photo unavailable Preserving Hawaii

Charles Burrows,
Jeff Mikulina, Cha Smith,
and Marjorie Ziegler

Sunday, July 18, 2004

Hawaii has much to lose
if Congress weakens
Endangered Species Act

On Wednesday the U.S. House Resources Committee will vote on two bills that would significantly weaken the Endangered Species Act. Despite their disarming titles, these bills would reverse many years of positive efforts in Hawaii to conserve threatened and endangered species and their habitat.

The Critical Habitat Reform Act (HR 2933) would change the definition of critical habitat, making it more difficult -- if not impossible -- to designate unoccupied critical habitat. Unoccupied habitat is necessary to increase the populations and ranges of imperiled plants and animals so that eventually they can be taken off the endangered species list.

HR 2933 also would remove legal deadlines for designating critical habitat by combining the designation process with recovery plans. Currently there are no deadlines for developing or implementing recovery plans for listed species.

Over the years, in an effort to perpetuate our unique Hawaiian heritage for future generations, citizens have taken action to compel the listing and designation of critical habitat for more 250 threatened and endangered Hawaiian plants and animals.

Although some critical habitat was excluded (improperly, in our opinion) from the designations, those designations made will prevent federal agencies from taking actions that would destroy that habitat. This is particularly important in Hawaii because of the strong federal presence in the islands. These protections ensure that appropriate federal agency actions can take place without harming listed species or destroying critical habitat.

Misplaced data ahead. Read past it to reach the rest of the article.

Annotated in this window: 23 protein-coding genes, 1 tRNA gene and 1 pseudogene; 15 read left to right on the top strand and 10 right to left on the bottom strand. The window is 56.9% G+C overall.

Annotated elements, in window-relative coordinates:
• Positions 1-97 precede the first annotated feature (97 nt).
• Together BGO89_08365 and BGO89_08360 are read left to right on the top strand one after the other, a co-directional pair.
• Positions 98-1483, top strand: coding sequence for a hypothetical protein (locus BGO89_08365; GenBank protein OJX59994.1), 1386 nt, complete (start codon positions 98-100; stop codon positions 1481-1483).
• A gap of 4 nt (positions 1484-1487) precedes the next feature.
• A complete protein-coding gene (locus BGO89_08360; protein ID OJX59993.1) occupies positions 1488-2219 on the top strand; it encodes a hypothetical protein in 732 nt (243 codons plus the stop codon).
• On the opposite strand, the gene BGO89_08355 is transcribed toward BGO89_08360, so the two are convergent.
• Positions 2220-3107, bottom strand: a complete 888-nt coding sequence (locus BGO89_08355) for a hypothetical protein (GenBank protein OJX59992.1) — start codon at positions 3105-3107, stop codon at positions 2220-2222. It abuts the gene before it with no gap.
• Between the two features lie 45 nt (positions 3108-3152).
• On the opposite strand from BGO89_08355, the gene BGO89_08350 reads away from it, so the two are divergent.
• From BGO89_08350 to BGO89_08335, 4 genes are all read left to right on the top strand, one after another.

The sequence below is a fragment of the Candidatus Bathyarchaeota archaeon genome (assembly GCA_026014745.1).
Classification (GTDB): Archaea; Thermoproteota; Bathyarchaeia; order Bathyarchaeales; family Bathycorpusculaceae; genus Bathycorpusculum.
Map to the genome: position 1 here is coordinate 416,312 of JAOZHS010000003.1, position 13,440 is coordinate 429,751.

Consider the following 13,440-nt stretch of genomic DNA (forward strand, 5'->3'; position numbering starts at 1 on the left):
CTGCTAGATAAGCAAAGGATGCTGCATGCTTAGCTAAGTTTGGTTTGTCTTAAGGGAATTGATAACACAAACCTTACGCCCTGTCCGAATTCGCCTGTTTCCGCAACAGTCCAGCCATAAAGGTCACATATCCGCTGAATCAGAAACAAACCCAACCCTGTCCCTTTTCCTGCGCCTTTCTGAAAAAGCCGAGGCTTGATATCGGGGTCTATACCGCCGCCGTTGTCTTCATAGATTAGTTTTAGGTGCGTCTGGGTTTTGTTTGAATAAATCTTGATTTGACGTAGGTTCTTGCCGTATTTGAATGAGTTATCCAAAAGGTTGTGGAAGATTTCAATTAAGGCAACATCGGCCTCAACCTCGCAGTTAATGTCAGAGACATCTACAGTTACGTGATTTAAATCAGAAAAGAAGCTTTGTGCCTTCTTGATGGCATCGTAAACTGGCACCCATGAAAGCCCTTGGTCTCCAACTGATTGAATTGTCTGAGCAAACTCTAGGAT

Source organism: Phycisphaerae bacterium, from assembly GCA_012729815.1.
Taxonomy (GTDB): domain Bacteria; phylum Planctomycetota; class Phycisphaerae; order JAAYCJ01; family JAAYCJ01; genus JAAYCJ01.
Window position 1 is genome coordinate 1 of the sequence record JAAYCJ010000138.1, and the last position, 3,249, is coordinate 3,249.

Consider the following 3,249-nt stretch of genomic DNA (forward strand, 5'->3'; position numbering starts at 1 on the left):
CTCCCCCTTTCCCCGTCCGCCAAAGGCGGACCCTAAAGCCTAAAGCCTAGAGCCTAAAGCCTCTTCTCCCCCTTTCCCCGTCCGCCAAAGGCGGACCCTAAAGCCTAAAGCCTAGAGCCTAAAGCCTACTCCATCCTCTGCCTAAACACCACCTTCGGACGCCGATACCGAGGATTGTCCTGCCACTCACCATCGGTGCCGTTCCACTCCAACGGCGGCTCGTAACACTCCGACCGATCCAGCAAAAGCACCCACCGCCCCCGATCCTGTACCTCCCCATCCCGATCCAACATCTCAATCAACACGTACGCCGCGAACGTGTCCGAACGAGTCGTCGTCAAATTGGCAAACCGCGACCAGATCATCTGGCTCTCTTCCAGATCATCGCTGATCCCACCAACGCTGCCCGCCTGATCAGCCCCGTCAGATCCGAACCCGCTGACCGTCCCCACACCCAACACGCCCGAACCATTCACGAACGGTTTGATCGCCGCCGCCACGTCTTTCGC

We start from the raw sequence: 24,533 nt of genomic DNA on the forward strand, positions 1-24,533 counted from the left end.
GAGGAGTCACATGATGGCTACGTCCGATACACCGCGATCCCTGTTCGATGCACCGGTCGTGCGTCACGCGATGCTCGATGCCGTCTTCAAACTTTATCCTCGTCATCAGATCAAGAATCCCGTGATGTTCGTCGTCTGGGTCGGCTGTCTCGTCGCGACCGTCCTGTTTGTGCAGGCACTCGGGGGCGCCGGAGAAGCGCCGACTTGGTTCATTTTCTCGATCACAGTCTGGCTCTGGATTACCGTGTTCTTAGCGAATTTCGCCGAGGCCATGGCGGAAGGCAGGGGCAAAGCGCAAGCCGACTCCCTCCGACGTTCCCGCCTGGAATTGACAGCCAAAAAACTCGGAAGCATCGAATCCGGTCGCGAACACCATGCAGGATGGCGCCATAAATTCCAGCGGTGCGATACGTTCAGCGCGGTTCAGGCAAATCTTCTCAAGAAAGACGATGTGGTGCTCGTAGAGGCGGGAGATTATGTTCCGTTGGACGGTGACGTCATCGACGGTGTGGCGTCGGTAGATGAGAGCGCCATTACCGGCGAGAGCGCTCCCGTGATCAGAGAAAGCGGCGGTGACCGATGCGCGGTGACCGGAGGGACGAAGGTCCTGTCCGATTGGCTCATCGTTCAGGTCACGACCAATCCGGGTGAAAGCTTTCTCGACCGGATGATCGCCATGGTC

HR 1662, the "Sound Science in Endangered Species Act Planning Act" is just as worrisome. It would undercut the use of the best available science. It would give greater weight to particular kinds of science over others by restricting the use of tools -- such as statistical modeling -- and it would remove necessary checks and balances in the Endangered Species Act. Scientists -- not Congress -- should make decisions about what is needed to bring species back from the brink of extinction.

In the case of HR 1662, calling for more "science" is a blatant attempt to delay taking the actions necessary to protect biological diversity. Politicizing the science would only hasten the loss of our unique cultural and natural heritage.

Hawaii is home to more threatened and endangered species than anyplace else in the country. Citizen organizations, scientists and elected officials have worked hard for decades to increase protection for imperiled Hawaiian species and increase the chances that they will recover someday. We have so much to lose in Hawaii if the Endangered Species Act is weakened. We urge Hawaii's congressional delegation to oppose these ill-conceived bills.

Charles Burrows is president of 'Ahuhui Malama I Ka Lokahi; Jeff Mikulina is executive director of the Sierra Club, Hawaii Chapter; Cha Smith is executive director of KAHEA: The Hawaiian-Environmental Alliance; and Marjorie Ziegler is executive director of the Conservation Council for Hawaii.


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